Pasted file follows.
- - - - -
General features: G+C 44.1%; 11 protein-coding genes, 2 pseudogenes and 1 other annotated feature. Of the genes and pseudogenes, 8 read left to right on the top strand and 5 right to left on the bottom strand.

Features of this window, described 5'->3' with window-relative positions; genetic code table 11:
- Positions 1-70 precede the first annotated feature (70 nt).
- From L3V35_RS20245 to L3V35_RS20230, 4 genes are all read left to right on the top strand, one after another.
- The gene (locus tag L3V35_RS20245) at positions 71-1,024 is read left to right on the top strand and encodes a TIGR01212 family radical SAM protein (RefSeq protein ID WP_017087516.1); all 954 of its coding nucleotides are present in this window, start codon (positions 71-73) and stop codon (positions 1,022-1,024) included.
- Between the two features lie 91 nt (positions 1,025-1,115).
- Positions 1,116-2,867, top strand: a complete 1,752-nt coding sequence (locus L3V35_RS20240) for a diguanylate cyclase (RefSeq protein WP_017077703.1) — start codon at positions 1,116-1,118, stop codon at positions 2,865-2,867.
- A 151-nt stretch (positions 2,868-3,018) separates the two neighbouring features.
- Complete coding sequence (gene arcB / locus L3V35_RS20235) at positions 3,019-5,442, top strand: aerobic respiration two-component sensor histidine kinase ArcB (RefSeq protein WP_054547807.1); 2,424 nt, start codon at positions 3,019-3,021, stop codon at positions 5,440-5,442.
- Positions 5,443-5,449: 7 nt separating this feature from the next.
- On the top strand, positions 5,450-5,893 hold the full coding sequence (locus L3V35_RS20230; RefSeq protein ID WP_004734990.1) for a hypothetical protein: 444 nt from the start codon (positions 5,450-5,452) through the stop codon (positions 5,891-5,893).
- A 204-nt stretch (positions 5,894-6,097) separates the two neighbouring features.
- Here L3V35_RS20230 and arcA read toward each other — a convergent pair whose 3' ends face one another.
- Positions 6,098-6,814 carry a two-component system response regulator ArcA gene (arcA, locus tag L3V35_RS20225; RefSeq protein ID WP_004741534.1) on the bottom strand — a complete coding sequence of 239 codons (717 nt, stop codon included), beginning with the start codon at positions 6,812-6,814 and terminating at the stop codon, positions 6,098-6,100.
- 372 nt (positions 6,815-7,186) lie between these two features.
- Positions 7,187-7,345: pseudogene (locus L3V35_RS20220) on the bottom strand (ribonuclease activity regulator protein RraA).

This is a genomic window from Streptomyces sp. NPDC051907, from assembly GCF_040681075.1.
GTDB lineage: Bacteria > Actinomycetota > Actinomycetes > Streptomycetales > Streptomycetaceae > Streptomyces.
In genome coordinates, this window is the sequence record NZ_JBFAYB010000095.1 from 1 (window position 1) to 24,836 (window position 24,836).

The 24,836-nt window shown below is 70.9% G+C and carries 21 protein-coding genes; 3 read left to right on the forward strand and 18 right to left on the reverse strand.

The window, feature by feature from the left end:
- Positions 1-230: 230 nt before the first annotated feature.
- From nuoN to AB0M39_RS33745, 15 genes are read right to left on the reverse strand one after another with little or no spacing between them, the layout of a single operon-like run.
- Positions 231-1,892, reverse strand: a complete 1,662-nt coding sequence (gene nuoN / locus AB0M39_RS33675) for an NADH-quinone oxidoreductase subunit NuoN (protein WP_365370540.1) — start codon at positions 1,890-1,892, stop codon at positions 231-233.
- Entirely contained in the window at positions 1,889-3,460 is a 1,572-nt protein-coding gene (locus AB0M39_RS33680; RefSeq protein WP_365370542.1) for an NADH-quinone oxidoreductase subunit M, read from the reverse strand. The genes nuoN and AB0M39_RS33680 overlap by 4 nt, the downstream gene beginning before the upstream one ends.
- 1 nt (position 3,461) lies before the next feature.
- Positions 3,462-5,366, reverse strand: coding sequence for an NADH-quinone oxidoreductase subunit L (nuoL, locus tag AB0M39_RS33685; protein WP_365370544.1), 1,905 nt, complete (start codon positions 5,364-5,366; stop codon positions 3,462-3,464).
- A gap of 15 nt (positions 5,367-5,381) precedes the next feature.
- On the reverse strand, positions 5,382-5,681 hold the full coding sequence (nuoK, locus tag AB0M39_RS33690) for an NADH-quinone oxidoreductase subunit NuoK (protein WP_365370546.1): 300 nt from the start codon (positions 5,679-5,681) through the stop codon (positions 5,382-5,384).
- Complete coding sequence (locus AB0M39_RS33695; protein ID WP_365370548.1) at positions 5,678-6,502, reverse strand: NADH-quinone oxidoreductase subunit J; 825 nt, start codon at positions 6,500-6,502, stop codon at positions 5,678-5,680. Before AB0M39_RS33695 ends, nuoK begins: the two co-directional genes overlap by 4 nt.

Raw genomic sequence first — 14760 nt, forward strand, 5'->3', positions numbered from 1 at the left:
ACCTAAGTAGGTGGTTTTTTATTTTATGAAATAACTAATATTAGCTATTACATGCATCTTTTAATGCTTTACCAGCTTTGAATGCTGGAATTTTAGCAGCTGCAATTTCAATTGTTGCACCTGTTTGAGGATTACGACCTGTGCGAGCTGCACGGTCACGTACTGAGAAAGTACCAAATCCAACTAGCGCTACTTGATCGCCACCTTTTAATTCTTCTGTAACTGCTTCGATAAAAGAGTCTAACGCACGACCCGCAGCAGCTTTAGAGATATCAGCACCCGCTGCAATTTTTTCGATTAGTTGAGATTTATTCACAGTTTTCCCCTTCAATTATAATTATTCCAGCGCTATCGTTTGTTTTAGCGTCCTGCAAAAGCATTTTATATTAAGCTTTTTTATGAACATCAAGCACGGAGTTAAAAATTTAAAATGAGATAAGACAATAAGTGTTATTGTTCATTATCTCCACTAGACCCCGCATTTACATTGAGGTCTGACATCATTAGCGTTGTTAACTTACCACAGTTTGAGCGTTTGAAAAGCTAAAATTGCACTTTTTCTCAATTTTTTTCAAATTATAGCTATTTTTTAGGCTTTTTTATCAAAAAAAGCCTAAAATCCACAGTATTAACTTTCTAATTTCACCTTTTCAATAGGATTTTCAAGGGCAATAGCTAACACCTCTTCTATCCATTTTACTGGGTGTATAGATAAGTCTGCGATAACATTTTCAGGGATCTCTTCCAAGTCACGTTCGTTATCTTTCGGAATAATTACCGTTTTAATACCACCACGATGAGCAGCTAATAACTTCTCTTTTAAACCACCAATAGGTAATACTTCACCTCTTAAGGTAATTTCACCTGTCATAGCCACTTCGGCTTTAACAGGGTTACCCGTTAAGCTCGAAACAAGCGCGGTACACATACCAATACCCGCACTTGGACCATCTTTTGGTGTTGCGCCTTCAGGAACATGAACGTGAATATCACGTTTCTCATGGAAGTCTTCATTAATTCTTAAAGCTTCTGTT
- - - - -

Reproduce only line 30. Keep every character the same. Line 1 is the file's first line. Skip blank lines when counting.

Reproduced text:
- Complete coding sequence (locus AB0M39_RS33695; protein ID WP_365370548.1) at positions 5,678-6,502, reverse strand: NADH-quinone oxidoreductase subunit J; 825 nt, start codon at positions 6,500-6,502, stop codon at positions 5,678-5,680. Before AB0M39_RS33695 ends, nuoK begins: the two co-directional genes overlap by 4 nt.